Gallery-Legacy of Milica Zorić & Rodoljub Čolaković

With Danai Anesiadou, Darja Bajagić, Dora Budor, Ulises Carrión, Heman Chong, Brice Dellsperger, Aleksandra Domanović, Mathis Gasser, Daiga Grantina, Siniša Ilić, Alex Israel, Bertrand Lavier, William Leavitt, Christian Marclay, Rodrigo Matheus, Benjamin Ramírez Pérez, Carissa Rodriguez, Bojan Šarčević, Amie Siegel, Tobias Spichtig, and Raša Todosijević.

Curated by the Swiss Institute in collaboration with Julie Boukobza, and produced by Balkan...Projects.

Inhabiting the rooms of the Museum of Contemporary Art, Belgrade’s Milica Zorić and Rodoljub Čolaković Gallery-Legacy, FADE IN 2: EXT. MODERNIST HOME – NIGHT investigates the role that art plays in narrative film and television. The exhibition acts as a sequel to FADE IN: INT. ART GALLERY – DAY, which was on view at Swiss Institute in March 2016. This new iteration allows participating artists to further reclaim the manner in which art is represented on screen, whether as props, set dressings, plot devices, or character cues.

The nature of the exhibition is such that sculptures, paintings, performances, and installations transition from prop to image to art object, staging an inquiry into whether these fictional depictions in mass media ultimately have greater influence in defining a collective understanding of art than art itself does. Certain preoccupations with artworks are established early on in cinematic history: the preciousness of art objects anchors their roles as plot drivers, and anxieties intensify regarding the vitality of artworks and their perceived abilities to wield power over viewers or to capture spirits. Across genres, the character of the artist is habitually portrayed as a volatile, mercurial figure with license to subvert societal norms, who is thereby ridiculed, feared and revered. From many such narratives, FADE IN 2 draws out the art objects, granting them the status only previously achieved on-screen, whilst pointing to moments in which one form of media wrangles with the power of another.

FADE IN 2 reimagines the original exhibition in the Gallery-Legacy Čolaković, the converted former residence of Milica Zorić and Rodoljub Čolaković, now one of a venues of the Museum of Contemporary Art, Belgrade. The space’s storied history as a residence, hotbed of organized crime and art museum further reinforces the exhibition’s ambition to recast the gallery in a new role as a set for dramatic scenes. Newly commissioned works in the exhibition by Darja Bajagić, Aleksandra Domanović, and Siniša Ilić delve into the canon of Serbian and ex-Yugoslavian cinema, enabling a coalescence of filmic, social and political histories.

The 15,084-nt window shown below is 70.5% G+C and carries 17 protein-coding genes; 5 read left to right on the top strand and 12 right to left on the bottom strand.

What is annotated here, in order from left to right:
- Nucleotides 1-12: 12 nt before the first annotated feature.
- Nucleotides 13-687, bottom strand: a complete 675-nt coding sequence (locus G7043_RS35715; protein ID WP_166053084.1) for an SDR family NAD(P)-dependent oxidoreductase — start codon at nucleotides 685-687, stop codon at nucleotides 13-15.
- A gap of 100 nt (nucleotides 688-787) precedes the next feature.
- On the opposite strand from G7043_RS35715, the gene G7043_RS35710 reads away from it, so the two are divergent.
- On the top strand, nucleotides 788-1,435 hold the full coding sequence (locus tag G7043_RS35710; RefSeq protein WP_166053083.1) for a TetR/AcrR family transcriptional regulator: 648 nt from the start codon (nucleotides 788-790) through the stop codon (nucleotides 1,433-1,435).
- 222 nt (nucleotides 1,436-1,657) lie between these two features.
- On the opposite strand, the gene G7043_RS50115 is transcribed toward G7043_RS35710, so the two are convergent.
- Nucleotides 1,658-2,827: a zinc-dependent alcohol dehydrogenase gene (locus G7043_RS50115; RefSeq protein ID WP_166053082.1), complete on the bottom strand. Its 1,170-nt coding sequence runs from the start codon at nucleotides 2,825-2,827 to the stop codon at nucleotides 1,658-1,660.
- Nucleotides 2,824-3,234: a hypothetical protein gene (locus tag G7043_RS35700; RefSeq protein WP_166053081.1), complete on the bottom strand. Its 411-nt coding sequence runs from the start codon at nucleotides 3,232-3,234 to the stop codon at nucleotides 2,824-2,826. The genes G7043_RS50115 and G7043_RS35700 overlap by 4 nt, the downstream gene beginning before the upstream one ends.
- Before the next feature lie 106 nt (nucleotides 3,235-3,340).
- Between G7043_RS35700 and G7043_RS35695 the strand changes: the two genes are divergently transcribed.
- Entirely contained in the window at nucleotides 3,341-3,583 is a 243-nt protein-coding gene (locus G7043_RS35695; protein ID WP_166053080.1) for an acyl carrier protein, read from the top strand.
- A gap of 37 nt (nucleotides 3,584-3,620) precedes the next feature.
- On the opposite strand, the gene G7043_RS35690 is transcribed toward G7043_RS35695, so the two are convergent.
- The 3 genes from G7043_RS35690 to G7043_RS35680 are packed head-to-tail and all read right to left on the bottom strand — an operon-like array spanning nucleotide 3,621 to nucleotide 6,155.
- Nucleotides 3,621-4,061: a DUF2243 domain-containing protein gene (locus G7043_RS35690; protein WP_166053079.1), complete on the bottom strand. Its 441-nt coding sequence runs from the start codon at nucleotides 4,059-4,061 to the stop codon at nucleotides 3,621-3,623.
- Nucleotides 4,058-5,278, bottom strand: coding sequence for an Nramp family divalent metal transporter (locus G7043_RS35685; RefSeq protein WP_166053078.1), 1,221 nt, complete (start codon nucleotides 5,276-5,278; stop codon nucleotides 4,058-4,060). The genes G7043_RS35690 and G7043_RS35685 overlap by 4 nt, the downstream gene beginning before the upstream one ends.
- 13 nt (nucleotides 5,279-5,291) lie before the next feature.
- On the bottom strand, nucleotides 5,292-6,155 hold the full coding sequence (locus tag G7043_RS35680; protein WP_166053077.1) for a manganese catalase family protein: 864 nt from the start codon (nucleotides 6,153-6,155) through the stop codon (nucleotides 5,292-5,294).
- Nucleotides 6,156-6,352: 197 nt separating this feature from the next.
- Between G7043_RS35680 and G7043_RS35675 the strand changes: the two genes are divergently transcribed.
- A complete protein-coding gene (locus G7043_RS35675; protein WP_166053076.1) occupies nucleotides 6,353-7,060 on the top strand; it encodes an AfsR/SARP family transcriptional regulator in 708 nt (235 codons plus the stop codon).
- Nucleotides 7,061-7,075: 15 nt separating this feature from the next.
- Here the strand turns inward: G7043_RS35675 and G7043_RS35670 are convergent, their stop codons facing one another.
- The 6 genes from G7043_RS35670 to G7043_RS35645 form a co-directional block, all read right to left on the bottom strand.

In addition to new commissions made for FADE IN by Dora Budor, Brice Dellsperger, Mathis Gasser, Bertrand Lavier, Christian Marclay, Carissa Rodriguez and Amie Siegel, FADE IN 2 features additional new works from Danai Anesiadou, Daiga Grantina, Rodrigo Matheus, Benjamín Ramírez Pérez, and Tobias Spichtig. Source material ranges widely from Rondo (1966) and La Collectionneuse (1967) through Xanadu (1980) and Risky Business (1983), to Žena s Krajolikom [Lanscape with a Woman] (1976), The Princess Diaries (2001)and The X-Files (1993–2002).

A screening program is organized in collaboration with Jugoslovenska Kinoteka / Yugoslav Film Archive, Belgrade. With special thanks to Jadran Film, Zagreb.

The screening series included the following films: Sedam i po [Seven and a Half] (Miroslav Momčilović, 2006);The Maltese Falcon (John Huston, 1941), Vizantijsko Plavo [Byzantine Blue] (Dragan Marinković, 1993); 9 1/2 Weeks (Adrian Lyne, 1986); Lijepe Žene Prolaze Kroz Grad [Pretty Women Walking through the City] (Želimir Žilnik, 1986); Teorema (Pier Paolo Pasolini, 1968); W.R. Misterija Organizma [W.R.: Mysteries of the Organism] (Dušan Makavejev, 1971); The Thomas Crown Affair (John McTiernan, 1999); Tajvanska kanasta [Taiwan Canasta] (Goran Marković, 1985); Vertigo (Alfred Hitchcock, 1958); Mlad i zdrav kao ruža [Young and Healthy as a Rose] (Jovan Jovanović, 1971); Great Expectations (Alfonso Cuarón, 1998).